ISLAMABAD: Supreme Court judges who are part of the bench hearing the case of alleged interference by intelligence agencies in judicial affairs on Tuesday decried their peers who were complacent as outside influence impacted the court’s functions.

Supreme Court Bar Association (SCBA) President Shahzad Shaukat said open expression of discontent among judges will not boost the public’s confidence in the judiciary.

The remarks by judges were issued by the six-member bench, headed by Chief Justice of Pakistan (CJP) Qazi Faez Isa, which resumed suo motu proceedings initiated after the March 25 letter written by six Islam­abad High Court (IHC) judges about interference.

“Sorry, I will put it very bluntly by saying if you were complicit, you should not sit here and go home,” CJP Isa observed.

CJP says complicit adjudicators should go home; Justice Minallah says federal govt answerable for spy agencies’ actions

Another bench member, Justice Syed Mansoor Ali Shah, emphasised the need to develop an “effective system” to tackle outside influence in the court’s work.

To ensure judiciary’s independence, the entire institution must stand united behind any judge “who is on the right side”, similar to what lawyers do, said Justice Shah, who is also the senior puisne judge.

Unfortunately, our system does not encourage such judges; rather, they are “ignored”, the judge remarked, adding that no one could harm a judge if the judiciary remained united.

The second senior-most judge of the SC also emphasised the need for taking prompt action against compromised judges by throwing them out.

The CJP observed that a civil judge was as powerful as adjudicators of the superior judiciary and lower courts should take a stand on these matters.

Justice Jamal Khan Mandokhail, another member of the bench, regretted that all political parties want to use the judiciary for their benefit.

At this, Justice Minallah remarked that in 2018, a different political party was the beneficiary of this system whereas today someone else was getting the benefit.

‘Buck stops with Centre’

When proceedings started on Tuesday, Attorney General for Pakistan (AGP) Mansoor Usman Awan sought a written order of the last hearing.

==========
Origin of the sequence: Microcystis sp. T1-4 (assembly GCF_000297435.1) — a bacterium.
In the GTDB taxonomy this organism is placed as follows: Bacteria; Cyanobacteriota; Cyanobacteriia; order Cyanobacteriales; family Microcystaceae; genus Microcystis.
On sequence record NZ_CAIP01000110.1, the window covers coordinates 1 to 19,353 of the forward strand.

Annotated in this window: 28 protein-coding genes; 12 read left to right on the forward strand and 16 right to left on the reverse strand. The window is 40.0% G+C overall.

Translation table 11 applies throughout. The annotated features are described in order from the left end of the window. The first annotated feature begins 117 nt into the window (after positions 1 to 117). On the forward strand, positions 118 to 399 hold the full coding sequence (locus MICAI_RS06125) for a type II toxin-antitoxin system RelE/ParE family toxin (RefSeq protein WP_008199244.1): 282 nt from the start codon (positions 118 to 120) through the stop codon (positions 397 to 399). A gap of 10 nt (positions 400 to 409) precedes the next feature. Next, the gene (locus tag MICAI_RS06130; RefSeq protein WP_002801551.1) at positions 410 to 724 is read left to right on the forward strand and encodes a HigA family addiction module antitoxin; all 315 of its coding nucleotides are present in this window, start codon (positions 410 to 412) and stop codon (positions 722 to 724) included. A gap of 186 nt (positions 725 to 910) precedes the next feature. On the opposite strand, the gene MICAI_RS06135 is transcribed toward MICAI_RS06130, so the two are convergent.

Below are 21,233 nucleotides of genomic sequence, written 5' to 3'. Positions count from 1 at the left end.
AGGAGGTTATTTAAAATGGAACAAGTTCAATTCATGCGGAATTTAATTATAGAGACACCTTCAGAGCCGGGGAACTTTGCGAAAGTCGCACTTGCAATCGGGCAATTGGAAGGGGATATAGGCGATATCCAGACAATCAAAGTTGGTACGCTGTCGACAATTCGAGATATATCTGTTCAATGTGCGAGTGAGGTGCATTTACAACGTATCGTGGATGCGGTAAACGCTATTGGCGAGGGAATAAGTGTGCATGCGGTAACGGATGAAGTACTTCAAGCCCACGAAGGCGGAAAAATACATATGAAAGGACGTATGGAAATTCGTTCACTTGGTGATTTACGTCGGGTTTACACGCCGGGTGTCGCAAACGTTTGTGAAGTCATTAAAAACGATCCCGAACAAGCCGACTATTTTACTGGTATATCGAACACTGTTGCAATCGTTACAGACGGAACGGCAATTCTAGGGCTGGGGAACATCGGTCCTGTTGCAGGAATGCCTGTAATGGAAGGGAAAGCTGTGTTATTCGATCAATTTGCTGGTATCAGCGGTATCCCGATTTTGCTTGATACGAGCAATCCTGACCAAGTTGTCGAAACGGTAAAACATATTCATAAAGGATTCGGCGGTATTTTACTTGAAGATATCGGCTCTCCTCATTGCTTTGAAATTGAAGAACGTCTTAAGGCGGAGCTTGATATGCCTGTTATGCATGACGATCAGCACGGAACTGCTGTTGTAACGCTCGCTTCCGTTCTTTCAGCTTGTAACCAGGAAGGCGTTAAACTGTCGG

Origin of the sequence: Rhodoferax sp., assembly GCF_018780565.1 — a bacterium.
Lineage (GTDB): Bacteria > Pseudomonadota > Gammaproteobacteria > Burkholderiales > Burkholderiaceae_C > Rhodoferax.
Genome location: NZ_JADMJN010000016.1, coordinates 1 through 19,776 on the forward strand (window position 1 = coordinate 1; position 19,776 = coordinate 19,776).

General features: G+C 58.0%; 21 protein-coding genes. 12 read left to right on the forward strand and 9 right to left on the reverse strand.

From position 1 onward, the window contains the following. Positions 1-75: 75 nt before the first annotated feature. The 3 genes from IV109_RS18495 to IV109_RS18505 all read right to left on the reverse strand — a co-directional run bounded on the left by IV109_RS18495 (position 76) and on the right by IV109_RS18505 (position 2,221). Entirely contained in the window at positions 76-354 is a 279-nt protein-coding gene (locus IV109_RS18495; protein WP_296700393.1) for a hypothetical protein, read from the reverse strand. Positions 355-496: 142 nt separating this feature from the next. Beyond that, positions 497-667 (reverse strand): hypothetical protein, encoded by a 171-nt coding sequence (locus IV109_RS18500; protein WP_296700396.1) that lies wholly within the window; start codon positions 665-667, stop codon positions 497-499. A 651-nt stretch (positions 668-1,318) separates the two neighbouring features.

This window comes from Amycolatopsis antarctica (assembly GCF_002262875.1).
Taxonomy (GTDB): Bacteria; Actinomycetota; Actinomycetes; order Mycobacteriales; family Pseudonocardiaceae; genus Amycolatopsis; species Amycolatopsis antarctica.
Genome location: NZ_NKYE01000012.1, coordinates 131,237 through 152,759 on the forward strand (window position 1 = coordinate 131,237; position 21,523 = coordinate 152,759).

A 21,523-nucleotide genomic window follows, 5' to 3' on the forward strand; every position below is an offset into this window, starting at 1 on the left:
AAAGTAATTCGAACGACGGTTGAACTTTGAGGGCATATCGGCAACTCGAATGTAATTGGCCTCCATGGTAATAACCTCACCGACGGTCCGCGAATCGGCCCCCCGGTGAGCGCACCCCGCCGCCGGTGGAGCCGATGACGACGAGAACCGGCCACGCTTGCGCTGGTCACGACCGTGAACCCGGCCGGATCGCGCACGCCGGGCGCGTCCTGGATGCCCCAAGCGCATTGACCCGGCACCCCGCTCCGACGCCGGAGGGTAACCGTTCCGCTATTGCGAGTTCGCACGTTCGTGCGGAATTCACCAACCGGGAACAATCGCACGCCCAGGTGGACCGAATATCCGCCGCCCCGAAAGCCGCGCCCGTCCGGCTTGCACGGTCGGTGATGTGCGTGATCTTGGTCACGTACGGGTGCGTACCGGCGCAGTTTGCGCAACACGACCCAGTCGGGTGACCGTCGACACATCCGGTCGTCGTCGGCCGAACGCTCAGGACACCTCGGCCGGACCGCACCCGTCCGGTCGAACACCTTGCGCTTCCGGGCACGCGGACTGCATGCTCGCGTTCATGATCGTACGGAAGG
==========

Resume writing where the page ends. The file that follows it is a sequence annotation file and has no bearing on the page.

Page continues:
He reasoned that it was necessary to communicate with the Prime Minister’s office to submit its response.

The order could not be issued since it was not signed by three judges. Consequently, a print was provided to the AGP carrying signatures of all six judges.

Justice Minallah wrote an additional note in the open court stating that the federal government has to submit its response to the grave interference by the executive, as highlighted by all high courts.

This is the most serious and grave situation undermining the independence of the judiciary “which cannot be trivialised”, the note said, adding that since the federal government controls intelligence agencies, it must explain its position.

“The bucks stop with the federal government. The high courts have indicated that the phenomenon [of interference] has existed till recently,” the note said.

‘Not a good message’

When the bench members pointed out judges’ shortcomings, SCBA President Shaukat said such remarks were “not sending a good message to people”.

He added that the proceedings were being broadcast live and watched by the entire nation and remarks like “the Supreme Court was complicit” and that “judges were compromised” were actually “eroding the public trust”.

Mr Shaukat also referred to the role of social media, stating that it has presented a new set of challenges.

At this, the CJP wondered about the regulation of social media.

The SCBA chief said social media has to be regulated by the PTA and the recently set up National Cyber Crime Investigation Agency.

He also referred to the trolling of superior courts’ judges saying it was the stand of his association that such acts were “absolutely intolerable” and the government, tasked with regulating social media, “must do its work”.

At this, Justice Minallah said judges must not fear any criticism, no matter how vicious.

He highlighted that the current CJP was also the victim of such trolling in the past, and he has been subjected to similar opprobrium since 2018, with even his integrity questioned.

“Did it make any difference?” the judge remarked, saying judges have to rise above these issues.

Justice Musarrat Hilali observed that there was a difference between criticism and insult.

Justice Minallah then remarked that the most serious contempt in judicial history was the trampling of the Nov 3, 2007 restraining order passed by seven SC judges.

He was referring to the verdict which declared the proclamation of emergency unconstitutional and barred the then president Gen Pervez Musharraf and prime minister Shaukat Aziz from taking actions contrary to the independence of the judiciary.

Later, the judges, including the chief justice Iftikhar Mohammad, were sacked and placed under house arrest.

Recalling the event, Justice Minallah remarked that even though the judiciary was restored, the court “could not issue contempt of court [notice] against those flouting the court’s orders when even the judges were imprisoned”.

He said when even the Supreme Court shied from contempt proceedings, how could it be expected from the district judiciary to take such actions?

The SCBA president recalled that the perpetrators of the actions of Nov 3, 2007, were tried on the Supreme Court’s directives, and retired Gen Musharraf was sentenced to death.

“Why did the judiciary not get encouragement from the judgement?” the lawyer wondered.

While closing proceedings the CJP said that the next date of hearing would be communicated later.

Published in Dawn, May 8th, 2024



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